Turn Any Stick Into an Ax With This Multi-Tool Chopping Blade

Illustration for article titled Turn Any Stick Into an Ax With This Multi-Tool Chopping Blade

In a survival situation, with enough determination you could probably chop down an entire tree with the Leatherman multi-tool on your belt. But the effort required would certainly leave you exhausted and unable to fight off bears. That's why the Klax multi-tool seems like such a better solution, as it can turn almost any old stick into a weapon of ash destruction.

Illustration for article titled Turn Any Stick Into an Ax With This Multi-Tool Chopping Blade

For outdoors types determined to travel light, the flat-packing Klax easily fits inside a backpack—or even a back pocket. And if you're confident you can find a tree branch of sufficient thickness, you can even leave its wooden handle at home and just rely on the Klax's built-in clamping system.

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In addition to functioning as an ax blade, the Klax also serves as a hammer head, a hex wrench set, a quarter-inch bit drive socket, a bottle opener, and a ruler. And if you've watched too many lumberjack challenges, it could even serve as a handy throwing weapon, in a pinch. Except, you know, probably don't?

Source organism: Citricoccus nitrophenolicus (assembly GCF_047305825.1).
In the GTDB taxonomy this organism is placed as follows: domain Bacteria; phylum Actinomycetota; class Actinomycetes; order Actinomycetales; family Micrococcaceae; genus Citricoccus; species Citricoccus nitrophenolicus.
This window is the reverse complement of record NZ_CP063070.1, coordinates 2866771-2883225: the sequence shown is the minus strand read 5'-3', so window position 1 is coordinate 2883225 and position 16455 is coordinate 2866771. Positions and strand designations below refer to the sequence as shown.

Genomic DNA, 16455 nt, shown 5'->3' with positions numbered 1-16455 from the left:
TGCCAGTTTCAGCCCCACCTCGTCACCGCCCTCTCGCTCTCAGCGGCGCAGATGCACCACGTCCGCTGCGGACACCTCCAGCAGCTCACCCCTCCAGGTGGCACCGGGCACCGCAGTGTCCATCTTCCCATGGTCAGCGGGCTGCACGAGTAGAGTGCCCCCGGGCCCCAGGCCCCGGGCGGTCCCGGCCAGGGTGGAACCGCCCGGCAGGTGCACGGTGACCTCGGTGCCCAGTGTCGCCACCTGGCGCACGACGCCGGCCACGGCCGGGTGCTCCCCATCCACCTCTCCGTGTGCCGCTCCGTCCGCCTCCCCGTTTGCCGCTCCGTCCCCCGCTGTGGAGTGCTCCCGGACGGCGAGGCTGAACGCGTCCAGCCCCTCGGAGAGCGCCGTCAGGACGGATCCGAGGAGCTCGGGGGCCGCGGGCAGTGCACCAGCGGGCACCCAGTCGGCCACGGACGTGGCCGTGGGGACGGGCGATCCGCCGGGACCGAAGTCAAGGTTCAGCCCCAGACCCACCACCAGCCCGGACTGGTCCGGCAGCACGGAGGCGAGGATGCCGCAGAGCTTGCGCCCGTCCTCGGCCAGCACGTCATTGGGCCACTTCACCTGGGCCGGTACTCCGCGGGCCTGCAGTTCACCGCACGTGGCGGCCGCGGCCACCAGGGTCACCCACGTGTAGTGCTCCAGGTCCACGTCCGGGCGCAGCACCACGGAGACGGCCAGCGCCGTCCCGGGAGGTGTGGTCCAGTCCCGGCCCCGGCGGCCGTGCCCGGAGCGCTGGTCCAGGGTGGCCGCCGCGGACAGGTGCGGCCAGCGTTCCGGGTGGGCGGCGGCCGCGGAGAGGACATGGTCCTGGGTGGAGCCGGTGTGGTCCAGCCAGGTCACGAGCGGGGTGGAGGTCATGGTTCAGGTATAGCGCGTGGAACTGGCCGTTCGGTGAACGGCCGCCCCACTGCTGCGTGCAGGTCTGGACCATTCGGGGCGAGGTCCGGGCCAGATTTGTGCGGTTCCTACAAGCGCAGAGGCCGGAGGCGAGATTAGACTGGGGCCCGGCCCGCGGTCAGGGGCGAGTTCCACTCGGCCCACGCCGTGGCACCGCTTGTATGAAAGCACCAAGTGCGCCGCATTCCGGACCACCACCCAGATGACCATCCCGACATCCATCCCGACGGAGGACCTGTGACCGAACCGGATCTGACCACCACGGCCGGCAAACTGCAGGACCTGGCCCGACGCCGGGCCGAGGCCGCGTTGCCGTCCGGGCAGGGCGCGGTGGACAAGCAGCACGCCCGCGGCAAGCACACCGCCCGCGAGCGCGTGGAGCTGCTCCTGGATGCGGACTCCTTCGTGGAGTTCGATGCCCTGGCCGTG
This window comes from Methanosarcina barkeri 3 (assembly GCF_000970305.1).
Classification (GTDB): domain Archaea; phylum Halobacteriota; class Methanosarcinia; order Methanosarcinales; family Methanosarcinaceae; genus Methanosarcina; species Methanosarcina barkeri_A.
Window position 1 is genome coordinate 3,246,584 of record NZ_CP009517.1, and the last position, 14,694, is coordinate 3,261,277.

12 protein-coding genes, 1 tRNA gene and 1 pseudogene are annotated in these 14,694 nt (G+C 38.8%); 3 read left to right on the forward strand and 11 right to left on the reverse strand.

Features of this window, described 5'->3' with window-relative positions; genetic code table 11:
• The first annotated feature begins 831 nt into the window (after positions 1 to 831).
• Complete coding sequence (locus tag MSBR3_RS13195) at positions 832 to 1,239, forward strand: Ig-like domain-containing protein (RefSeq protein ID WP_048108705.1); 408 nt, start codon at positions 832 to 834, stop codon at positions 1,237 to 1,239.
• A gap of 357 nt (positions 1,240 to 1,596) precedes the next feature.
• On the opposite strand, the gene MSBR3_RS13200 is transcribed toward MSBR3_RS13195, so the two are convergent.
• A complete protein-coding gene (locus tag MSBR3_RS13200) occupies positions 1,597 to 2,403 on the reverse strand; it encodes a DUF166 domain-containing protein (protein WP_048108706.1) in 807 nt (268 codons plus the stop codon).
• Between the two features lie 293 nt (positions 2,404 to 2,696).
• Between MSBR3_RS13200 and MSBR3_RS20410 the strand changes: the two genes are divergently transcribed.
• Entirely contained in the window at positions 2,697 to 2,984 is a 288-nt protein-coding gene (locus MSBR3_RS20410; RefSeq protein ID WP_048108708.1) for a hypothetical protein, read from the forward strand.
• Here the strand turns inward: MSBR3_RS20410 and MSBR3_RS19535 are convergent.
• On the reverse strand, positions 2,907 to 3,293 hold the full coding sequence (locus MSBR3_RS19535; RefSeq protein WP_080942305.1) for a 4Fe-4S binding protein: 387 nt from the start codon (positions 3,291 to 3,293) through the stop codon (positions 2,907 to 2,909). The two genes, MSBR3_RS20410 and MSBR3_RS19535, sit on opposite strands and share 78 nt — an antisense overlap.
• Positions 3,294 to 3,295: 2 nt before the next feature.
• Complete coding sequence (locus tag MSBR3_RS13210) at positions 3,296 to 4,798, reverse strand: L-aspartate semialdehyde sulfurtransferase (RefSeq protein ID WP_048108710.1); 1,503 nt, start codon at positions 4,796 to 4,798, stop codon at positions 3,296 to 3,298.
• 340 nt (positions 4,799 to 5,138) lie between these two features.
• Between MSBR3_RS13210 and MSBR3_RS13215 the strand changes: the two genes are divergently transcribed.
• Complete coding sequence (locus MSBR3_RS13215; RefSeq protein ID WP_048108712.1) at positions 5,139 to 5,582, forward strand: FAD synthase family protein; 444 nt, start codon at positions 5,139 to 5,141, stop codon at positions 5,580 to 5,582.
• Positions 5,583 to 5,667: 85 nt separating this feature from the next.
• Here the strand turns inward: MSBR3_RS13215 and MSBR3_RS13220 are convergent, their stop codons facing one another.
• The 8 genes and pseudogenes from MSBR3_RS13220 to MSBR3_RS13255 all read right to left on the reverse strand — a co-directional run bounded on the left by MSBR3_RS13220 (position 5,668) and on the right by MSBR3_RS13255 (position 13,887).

Illustration for article titled Turn Any Stick Into an Ax With This Multi-Tool Chopping Blade

Available sometime in September if it has a successful production run after raising well over $15,000 on Kickstarter, the KLAX will be available in three different flavors ranging in price from $115 to $160 depending on how much additional functionality you want out of it. And if Titanium's your thing, there's even a $550 version of the Klax if you need to travel extra light for an upcoming spaceflight, but want to be prepared for anything. [Klecker Knives via Gizmag]

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DISCUSSION

moonshadowkati
Moonshadow Kati aka Lady Locksmith

I'd like to see someone actually use this and give us a review on how useful it is. I'm sort of on the fence; I could see it going either way. For instance, I can see how it would be useful as an ultralight and portable device; I could also see it being less useful than, say, a survival knife or dedicated hand axe, if you couldn't find an appropriately sized stick with decent durability. Hopefully the guys at Indefinitely Wild will pick one of these up when they come out and give it a good field testing.